Monday, September 10, 2012

More than craftsmanship

Architects make models. They are not just literal miniatures of reality but small-scale artworks. They are tools for exploration, communication, expression, and imagination. The German Architecture Museum (DAM) in Frankfurt has gathered about 300 objects around the world as well as from its own collection for an exhibition titled “The Architectural Model – Tool, Fetish, Small Utopia.” The show offers a systematic survey of architectural models from the early 20th century up to now and showcases the important role architectural models have played in pushing our profession forward.

We love cute little objects. We use paper, wood, pressboard, foam, plexi, metal, plaster, resin, concrete, wires, and even straws, and make them into interesting shapes and compositions. They don’t need to be super sleek – they could also be rough and have a special quality of texture.

Oda Pälmke, Types. Good, Bad, and Ugly Houses
Eckhart Reissinger, Weekly Assignment No.3
Eckhart Reissinger, Weekly Assignment No.2
Barkow Leibinger, DAM Pavilion
Wolfgang Rathke, German Pavilion at World’s Fair Montreal
James Stirling and James Gowan, Churchill Collage, Cambridge
Peter Eisenman and Richard Serra, Memorial to the Murdered Jews of Europe, Berlin
Gottfried Böhm: Parliament Buildings, Bonn. Bronze cast
Roger Boltshauser, Residential High-rise Hirzenbach, Zurich

Some models are so well crafted that they become a fetish object. In Aldo Rossi’s studio on via Maddalena in Milan, many models were hung on the walls as if they were relief sculptures. In the office of Meixner Schlüter Wendt Architekten in Frankfurt, models of the early projects of the firm are arranged in two glass showcases like precious treasures. OMA protected the model of its Checkpoint Charlie project with a robust wooden box that can be unfolded to reveal the building’s surroundings.
Aldo Rossi, Muggiò City Hall. Rossi hang it on the wall in his study in Milan.
Meixner Schlüter Wendt Architekten, Model Showcases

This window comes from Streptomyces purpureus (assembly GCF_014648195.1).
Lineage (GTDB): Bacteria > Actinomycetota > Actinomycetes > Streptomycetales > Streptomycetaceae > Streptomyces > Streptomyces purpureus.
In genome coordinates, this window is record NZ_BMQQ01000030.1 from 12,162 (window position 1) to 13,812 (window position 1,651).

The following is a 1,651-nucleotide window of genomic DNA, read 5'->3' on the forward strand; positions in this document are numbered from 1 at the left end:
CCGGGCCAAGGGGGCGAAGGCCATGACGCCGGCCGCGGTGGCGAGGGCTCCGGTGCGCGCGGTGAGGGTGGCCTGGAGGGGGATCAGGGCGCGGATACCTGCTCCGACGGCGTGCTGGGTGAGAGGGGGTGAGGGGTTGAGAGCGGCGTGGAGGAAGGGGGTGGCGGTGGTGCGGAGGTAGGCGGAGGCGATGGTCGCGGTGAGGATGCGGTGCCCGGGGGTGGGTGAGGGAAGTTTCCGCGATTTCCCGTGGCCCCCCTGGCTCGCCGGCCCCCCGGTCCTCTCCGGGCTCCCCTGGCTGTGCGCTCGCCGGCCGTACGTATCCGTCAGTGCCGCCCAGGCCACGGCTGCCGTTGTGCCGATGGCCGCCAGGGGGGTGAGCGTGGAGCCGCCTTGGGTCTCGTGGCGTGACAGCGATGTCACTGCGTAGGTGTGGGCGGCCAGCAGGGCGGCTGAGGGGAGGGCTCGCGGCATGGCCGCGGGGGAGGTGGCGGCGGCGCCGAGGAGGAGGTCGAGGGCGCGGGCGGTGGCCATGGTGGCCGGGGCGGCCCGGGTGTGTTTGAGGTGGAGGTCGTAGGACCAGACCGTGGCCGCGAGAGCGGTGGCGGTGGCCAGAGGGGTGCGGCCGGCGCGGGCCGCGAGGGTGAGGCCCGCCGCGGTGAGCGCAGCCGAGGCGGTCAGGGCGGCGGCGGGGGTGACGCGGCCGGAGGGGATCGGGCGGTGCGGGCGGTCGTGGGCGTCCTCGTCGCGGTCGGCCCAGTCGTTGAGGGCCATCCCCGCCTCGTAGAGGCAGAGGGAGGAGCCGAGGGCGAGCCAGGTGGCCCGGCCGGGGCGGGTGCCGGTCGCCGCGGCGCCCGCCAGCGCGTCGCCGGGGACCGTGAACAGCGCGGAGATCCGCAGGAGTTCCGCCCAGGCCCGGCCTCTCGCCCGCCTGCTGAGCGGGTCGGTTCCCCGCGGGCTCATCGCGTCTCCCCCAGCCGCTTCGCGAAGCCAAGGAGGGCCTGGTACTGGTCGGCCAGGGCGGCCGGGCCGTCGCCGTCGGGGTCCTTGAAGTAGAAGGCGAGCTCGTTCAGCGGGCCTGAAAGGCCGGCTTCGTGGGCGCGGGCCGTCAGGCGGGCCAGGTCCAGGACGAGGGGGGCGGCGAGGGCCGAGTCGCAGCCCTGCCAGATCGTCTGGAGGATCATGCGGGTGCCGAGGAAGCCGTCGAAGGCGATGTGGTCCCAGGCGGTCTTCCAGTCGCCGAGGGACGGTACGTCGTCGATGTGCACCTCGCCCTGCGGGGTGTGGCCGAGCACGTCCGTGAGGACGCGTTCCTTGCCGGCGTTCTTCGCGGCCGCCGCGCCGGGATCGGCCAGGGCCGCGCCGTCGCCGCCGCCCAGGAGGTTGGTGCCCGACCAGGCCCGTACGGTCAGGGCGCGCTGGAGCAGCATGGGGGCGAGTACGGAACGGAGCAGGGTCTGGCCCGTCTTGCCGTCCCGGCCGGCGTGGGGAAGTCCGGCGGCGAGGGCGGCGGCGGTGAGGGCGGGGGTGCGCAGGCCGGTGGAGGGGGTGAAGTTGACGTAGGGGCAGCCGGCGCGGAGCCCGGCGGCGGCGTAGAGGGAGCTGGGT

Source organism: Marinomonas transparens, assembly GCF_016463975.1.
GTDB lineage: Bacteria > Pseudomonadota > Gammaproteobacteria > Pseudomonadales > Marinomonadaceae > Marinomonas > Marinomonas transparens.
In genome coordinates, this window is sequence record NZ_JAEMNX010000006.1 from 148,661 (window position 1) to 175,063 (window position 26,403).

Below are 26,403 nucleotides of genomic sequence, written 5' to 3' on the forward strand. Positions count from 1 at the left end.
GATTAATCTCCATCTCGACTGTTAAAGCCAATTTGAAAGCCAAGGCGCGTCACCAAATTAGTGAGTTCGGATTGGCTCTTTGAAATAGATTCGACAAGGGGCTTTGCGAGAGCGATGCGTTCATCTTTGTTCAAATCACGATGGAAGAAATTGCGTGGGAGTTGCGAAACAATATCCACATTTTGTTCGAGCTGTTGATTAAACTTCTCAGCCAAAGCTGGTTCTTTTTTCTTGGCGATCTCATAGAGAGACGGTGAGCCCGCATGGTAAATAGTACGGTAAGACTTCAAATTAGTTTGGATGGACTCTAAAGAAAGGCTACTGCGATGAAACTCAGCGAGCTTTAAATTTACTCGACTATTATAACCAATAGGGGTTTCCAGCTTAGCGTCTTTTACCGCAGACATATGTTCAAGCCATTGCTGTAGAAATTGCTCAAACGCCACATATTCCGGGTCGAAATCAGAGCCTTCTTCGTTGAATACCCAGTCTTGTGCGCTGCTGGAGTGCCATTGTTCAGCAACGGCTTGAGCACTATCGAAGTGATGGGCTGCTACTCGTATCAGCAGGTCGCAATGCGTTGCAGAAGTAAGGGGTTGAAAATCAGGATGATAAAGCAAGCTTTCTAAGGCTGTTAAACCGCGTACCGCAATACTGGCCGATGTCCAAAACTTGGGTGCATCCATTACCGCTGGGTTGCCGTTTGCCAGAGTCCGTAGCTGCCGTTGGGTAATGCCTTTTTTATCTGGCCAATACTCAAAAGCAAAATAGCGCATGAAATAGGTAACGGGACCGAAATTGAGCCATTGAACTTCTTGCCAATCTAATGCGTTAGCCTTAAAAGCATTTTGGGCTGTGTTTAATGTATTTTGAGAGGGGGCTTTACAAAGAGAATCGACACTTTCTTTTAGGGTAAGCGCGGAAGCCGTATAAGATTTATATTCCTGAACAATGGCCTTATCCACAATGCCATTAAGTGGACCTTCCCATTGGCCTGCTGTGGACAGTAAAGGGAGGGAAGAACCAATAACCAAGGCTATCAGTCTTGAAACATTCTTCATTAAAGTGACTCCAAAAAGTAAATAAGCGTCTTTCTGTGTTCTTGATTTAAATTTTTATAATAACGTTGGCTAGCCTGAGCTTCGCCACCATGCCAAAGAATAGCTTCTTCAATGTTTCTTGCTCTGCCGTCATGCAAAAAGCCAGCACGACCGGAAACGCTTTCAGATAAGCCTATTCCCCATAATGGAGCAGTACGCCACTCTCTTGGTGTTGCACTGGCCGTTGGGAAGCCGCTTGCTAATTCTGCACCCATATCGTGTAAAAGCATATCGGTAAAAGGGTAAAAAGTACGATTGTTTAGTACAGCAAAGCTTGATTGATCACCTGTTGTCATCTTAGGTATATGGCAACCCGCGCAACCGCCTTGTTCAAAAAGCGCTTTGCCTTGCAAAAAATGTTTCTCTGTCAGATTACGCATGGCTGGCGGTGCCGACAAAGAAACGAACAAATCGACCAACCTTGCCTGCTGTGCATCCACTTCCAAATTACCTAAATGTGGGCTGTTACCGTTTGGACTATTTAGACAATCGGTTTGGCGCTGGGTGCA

Meixner Schlüter Wendt, Inserted object for the Markuschurch competition
OMA, House at Checkpoint Charlie, Berlin

The exhibition also features several Frei Otto’s experimental models. Back in the pre-digital era, it was hard to define accurately the forms of the structures Frei Otto envisioned. He needed models as a medium to “materialize the idea.” He used hanging models to optimize supporting structure of the Multihalle in Mannheim. It reminds me of Gaudi’s sandbag model of Sagrada Familia. Other form-finding tools include soap boxes and pouring boxes for sand. With the soap boxes, Frei Otto was able to find the “minimal surface” while the pouring boxes helped to visualize “pressure-loaded piles of material.”

Frei Otto, Multihalle Mannheim
Hanging model of the roof, Multihalle Mannheim
Frei Otto, German Pavilion at World’s Fair Montreal. Measuring model
Frei Otto, Soup Boxes

In addition to being a technical tool, models can also help to test architectural ideas. Herzog & de Meuron’s Prada Tokyo models reveal the evolution of the design process, including studies of massing, space, and materiality. Their fellow Swiss architect Christian Kerez presents the Swiss Re project with a series of core configuration tests.
Herzog & de Meuron, Prada Aoyama Tokyo study models
Prada Tokyo massing studies
Prada Tokyo material studies
Christian Kerez, Office Building Swiss Re, Zurich
Swiss Re concept models

Models are often used to study interior space as well. The DAM exhibition has an innovative way to present this aspect of models. A peeping wall is introduced with holes through which visitors can take a closer look into the models. The back of the wall is a “behind-the-scene” kind of stage-like setting.
Interior models
Marcel Meili and Markus Peter, Swiss University for Forest Economy. Classroom interior
Karl Wimmenauer, Protestant Church of the White Ladies

Small Utopia
On the second floor of the exhibition is a high concentration of fascinating models of utopian projects in the 1960s-70s, ranging from Archigram to Japanese Metabolism, from various modular systems to Raimund Abraham’s archetypical houses. Visionary architects of that time couldn’t build what they proposed in reality. So they built models to live their dreams, their mini-utopia. Oh, how I love the 60s!

Small utopias
Frei Otto, Residential House, Study for New York City, 1957
Arata Isozaki, Cluster in the Air, 1962
Archigram, Air Hab, 1966
Wolfgang Döring, Capsule Houses, 1969
Richard J. Dietrich, Metastadt Building System, 1970
Richard J. Dietrich, Metastadt for Altstadtring Nordost, Munich, 1972
Raimund Abraham, Poetik des Hauses, 1971-73

The most amazing thing is probably to see the huge OMA models for Parc de la Villette and the Melun-Sénart master plan. The details in the la Villette model fully visualize the vitality in the strict concept. Like the richness within the Manhattan grid, the strips can accommodate a wide range of different activities with many iconic attractions. The Melun-Sénart model represents the abstract urban framework that allows different players for further treatments. It’s a wild assemblage of strange materials: rough wood blocks, nails, acoustic foam pieces, and plastic brushed… You feel the passion. And you can read clearly the powerful idea behind the playful appearance.
OMA, Parc de la Villette, 1983
OMA, Melun-Sénart Urban Planning concept model, 1987

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